Bahrain Human Rights Monitor calls upon the Government to ratify
the Enforced Disappearance Convention
On 23 December 2010, the International Convention for the Protection
of All Persons from Enforced Disappearance will enter into force.
The Convention is considered as one of the most important among
the principal international treaties. The Convention obliges member
states to put an end to the practice of enforced disappearance,
hold any person involved in an enforced disappearance criminally
responsible and ensure that families of the disappeared are granted
appropriate remedy and reparations.
Bahrain Human Rights Monitor would take the opportunity to mark
this occasion by urging the Government of Bahrain to take the initiative
to ratify the Convention. The Monitor believes that Bahrain is well
suited for such a step considering that the country has a clean
record as far as the practice of enforced disappearance is concerned.
Furthermore, Bahrain’s accession to the Convention would enhance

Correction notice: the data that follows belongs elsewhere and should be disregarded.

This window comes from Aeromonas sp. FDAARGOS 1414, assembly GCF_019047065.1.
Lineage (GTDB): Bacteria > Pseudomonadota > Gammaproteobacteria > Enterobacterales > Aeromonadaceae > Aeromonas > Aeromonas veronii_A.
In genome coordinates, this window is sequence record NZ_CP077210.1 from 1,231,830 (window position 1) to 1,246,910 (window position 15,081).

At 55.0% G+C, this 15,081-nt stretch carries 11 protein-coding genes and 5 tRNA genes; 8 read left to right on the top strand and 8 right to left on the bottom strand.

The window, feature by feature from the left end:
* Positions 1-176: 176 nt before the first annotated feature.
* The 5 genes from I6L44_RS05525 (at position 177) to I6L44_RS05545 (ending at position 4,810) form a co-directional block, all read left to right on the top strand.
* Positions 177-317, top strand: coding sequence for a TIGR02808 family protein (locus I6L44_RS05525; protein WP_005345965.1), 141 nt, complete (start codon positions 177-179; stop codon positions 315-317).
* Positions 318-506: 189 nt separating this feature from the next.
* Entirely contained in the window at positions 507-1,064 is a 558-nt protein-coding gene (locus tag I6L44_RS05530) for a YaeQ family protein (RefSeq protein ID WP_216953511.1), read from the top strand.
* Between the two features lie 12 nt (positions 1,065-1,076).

its standing within the international arena.
The Monitor is hoping that Bahrain could become the second Arab
State to ratify the Convention after Iraq, which has ratified it
on 23 November 2010. Joining the club of countries that ratified
the Convention, and adhering to its content, constitute a vital
ingredient of the country’s responsibility towards human rights
internationally. The recognition and protection of human rights
has become part of the shared cultural and human bond that ties
the nations together.
Bahrain Human Rights Monitor, on the other hand, urges civil
society institutions in Bahrain to condemn the criminal acts of
enforced disappearance worldwide, and to initiate a momentum aiming
at pushing both the Legislative and Executive Authorities towards
the ratification of the Convention.
The importance attached by Bahrain’s civil society to this Convention,
which is manifested by its participation in the International Day
for the Disappeared on 30 August every year, represents one of the
means that Bahrain interacts with international human rights bodies.
It is through such an interaction that it becomes possible to confront
and oppose those governments that employ the practice of enforced
disappearance, which is regarded as the most abhorrent of human
rights violations, since it embodie? a wide range of infringes that
affect the individuals and their family, and strip them of all their
rights, including the right to life, personal security and dignity,
and the right not to be subjected to torture or inhumane treatment,
and to be detained in humane conditions, and to receive a fair trial.